In a few days Tom called, said he was ready for the class, that he wanted to do that for God and for me.
So we scheduled a date.
However, he never made it. He had another appointment, far more important than the one with me and my class.
Of course, his life was not really ended by his death, only changed.
He made the great step from faith into vision. He found a life far more beautiful than the eye of man has ever seen or the ear of man has ever heard or the mind of man has ever imagined.
Before he died, we talked one last time.
I'm not going to make it to your class," he said.
"I know, Tom."
"Will you tell them for me? Will you ... tell the whole world for me?"
I will, Tom. I'll tell them. I'll do my best."
So, to all of you who have been kind enough to read this simple story about God's love, thank you for listening. And to you, Tommy, somewhere in the sunlit, verdant hills of heaven --- I told them, Tommy, as best I could.
If this story means anything to you, please pass it on to a friend or two.
It is a true story and is not enhanced for publicity purposes.
With thanks, Rev. John Powell, Professor,
Loyola University, Chicago
It just gets so frustrating seeing so many couples splitting up and hearing lame excuses like, "we drifted apart" or "we just weren't happy." OK, so most of the time these are celebrities - who aren't actually a reflection of real people, right? - but still. It has me wondering why they even bother to get married anymore. Did somebody change the whole idea of marriage somewhere along the line? Is "Till Death do Us Part" still part of a marriage ceremony or did they change it to "Until we don't feel like it anymore or drift apart or just get tired of being married to each other" or something along those lines? I'm thinking that what we call marriage in this society doesn't bear much resemblance to real marriage.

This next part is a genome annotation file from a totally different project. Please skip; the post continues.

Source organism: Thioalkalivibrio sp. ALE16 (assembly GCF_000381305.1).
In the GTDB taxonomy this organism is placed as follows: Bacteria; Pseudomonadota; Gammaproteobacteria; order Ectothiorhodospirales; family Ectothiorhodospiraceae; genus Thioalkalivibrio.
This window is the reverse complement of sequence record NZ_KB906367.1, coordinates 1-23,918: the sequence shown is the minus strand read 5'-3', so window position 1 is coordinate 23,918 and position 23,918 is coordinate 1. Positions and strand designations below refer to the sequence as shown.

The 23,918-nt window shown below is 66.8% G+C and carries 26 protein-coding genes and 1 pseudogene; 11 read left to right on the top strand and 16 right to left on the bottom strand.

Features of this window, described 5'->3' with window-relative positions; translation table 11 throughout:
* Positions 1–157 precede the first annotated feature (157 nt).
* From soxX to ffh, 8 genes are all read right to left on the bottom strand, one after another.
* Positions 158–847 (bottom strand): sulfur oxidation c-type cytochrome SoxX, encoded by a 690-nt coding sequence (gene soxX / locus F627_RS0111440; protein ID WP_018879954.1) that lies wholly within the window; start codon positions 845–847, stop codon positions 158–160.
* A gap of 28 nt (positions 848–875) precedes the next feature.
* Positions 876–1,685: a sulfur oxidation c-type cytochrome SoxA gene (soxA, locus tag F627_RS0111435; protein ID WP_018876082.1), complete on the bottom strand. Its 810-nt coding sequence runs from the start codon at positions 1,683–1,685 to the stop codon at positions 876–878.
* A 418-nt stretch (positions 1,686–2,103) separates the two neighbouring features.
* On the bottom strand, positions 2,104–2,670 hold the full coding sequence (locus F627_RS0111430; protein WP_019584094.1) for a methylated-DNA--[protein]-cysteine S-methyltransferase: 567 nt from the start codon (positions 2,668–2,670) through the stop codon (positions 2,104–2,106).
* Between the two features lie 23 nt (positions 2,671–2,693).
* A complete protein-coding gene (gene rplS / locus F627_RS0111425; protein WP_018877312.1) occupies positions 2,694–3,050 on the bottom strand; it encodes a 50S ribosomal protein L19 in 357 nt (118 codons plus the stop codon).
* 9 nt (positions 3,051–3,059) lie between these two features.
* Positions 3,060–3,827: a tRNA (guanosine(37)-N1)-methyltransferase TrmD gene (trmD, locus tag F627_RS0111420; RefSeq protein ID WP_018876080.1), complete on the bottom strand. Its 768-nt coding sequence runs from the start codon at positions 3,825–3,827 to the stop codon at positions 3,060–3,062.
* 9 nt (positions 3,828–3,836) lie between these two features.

Sex between a man and a woman, within the context of marriage, is good. Unfortunately, this society has lost sight of that and wants us all to believe that sex in any context is good. People seem to think it's odd to save something that special for the one person you will spend your life with. That's another thing - marriage = one man, one woman, FOREVER - not just until you don't feel like it anymore or until you 'drift apart' whatever that means.
I mean, I don't like the whole 'till death do us part thing either. Do we really mean it when we say that? I don't think we actually want to face that possibility - that one of us will die, leaving the other behind to face life alone. My grandparents were married 70 years. The day we buried Grandpa, Grandma told me she 'wasn't ready to say good-bye' to him. One of my friends commented on facebook that 'FOREVER is only for this lifetime' which is true - but how many of us are really ready for the lifetime to end? I think when we get married, we are thinking of forever. But maybe that's just me....
( So much discussion...Collapse )